Study not to be seen by the world as learned, but to see the world with learned eyes
When we acquire knowledge, the ego frequently gets intoxicated, “I know so much.” If others respect us for our learning, then getting more respect often becomes the driving purpose of our study.
Acquiring knowledge with this purpose is like climbing atop a mountain so that the world will see us as a champion. But people may not notice our learning at all or may notice it only briefly. Or someone else may displace us at the top by becoming more learned or just appearing more learned. Thus, the ego-driven pursuit of knowledge leaves us disappointed. More detrimentally, it makes us miss the opportunity to view the world with learned eyes, just as a person on a mountaintop obsessed with “Who all are looking at me?” misses the special view available from that peak.
What is the special view that knowledge offers? Deep learning in any field makes us realize the hugeness of the world, indeed the hugeness of even its one tiny slice that is our specialty. Pertinently, the Bhagavad-gita (13.08) indicates that knowledge begins with humility. It (13.09) further states that knowledge involves recognizing the inevitability of old age, disease and death, thus underscoring the temporality of material existence and the inadequacy of material knowledge. Seeking the eternal beyond the material, we probe the true nature of things (Gita 13.12). Our search culminates in the supreme spiritual reality, Krishna, as the substance of everything (Gita 07.19: vaasudevah sarvam iti). We realize him to be the embodiment and fulfillment of our heart’s deepest aspirations – an inexhaustible ocean of beauty, love and joy.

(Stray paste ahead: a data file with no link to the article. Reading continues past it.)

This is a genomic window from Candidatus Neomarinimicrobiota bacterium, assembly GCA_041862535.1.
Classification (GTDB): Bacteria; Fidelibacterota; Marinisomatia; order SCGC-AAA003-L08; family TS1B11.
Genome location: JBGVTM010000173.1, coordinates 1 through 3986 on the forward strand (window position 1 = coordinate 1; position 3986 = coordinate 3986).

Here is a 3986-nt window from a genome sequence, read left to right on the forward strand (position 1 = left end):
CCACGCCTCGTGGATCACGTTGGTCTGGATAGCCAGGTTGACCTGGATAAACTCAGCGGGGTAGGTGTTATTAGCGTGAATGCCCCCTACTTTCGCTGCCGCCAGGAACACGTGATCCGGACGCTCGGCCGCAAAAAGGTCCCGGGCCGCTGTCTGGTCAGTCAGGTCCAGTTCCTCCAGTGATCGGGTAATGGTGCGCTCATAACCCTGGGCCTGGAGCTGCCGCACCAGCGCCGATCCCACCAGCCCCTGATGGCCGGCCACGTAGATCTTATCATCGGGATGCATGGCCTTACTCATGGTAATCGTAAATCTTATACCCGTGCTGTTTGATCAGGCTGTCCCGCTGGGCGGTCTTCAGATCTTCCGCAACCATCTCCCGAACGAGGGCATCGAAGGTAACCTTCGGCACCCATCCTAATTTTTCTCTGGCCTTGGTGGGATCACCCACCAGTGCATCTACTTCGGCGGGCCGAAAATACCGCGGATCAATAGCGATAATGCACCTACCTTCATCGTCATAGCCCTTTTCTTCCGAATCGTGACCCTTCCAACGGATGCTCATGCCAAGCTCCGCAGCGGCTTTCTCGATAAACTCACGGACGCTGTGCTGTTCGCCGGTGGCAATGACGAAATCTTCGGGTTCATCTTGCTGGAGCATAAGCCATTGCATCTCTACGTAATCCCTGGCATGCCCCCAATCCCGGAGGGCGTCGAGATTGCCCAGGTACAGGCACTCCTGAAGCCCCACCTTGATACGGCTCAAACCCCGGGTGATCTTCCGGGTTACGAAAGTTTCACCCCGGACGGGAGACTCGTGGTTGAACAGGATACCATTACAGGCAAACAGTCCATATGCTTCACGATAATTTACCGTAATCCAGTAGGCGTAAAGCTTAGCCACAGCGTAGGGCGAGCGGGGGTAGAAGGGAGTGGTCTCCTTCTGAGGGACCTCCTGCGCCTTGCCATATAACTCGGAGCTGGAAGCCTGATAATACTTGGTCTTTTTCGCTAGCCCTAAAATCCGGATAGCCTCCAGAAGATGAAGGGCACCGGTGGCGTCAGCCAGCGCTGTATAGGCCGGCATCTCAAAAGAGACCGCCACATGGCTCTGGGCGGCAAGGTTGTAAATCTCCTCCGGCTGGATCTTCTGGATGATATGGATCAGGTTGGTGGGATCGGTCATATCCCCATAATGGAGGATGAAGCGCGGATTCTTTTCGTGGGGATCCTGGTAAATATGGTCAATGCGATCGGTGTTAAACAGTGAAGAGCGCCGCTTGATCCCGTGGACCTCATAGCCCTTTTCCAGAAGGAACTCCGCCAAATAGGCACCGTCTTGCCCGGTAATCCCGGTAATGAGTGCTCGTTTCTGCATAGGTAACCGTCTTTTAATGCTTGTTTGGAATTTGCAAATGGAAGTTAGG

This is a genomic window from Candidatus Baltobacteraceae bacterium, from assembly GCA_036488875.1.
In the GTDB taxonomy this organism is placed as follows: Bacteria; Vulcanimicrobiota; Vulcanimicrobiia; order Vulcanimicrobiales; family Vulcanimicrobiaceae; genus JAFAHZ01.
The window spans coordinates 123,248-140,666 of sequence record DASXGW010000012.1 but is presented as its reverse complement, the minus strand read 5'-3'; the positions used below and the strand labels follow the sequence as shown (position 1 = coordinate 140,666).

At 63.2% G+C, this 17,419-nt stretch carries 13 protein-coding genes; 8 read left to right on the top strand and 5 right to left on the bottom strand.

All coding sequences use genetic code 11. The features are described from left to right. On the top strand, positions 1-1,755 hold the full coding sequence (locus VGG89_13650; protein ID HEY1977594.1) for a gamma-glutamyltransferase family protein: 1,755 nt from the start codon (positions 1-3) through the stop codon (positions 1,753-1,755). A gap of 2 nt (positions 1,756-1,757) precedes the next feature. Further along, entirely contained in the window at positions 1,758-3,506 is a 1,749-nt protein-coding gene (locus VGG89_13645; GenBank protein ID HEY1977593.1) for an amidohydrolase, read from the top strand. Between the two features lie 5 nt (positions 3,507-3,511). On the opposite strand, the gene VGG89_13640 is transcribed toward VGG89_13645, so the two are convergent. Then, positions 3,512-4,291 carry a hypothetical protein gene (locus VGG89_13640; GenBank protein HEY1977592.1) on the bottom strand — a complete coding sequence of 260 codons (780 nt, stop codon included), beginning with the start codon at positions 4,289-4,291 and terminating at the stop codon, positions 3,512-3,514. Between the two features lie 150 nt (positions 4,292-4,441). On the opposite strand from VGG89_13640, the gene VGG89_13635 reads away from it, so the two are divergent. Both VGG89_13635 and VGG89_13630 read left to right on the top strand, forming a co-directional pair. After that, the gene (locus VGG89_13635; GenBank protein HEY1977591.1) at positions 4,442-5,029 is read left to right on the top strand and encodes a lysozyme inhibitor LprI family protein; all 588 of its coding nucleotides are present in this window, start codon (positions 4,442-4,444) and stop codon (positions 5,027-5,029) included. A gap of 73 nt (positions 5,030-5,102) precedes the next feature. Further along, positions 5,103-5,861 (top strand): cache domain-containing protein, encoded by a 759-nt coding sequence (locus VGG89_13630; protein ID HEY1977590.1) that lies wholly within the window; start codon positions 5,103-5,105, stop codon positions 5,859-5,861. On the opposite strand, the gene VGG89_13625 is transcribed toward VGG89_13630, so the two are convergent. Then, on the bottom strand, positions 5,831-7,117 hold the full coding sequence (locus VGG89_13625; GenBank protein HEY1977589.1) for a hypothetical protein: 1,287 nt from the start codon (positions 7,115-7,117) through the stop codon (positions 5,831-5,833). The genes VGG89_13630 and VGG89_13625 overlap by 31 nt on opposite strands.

Thus, by studying to truly learn, not to show off our learning, we attain the highest destination, thereby fulfilling the purpose of study and of life itself.
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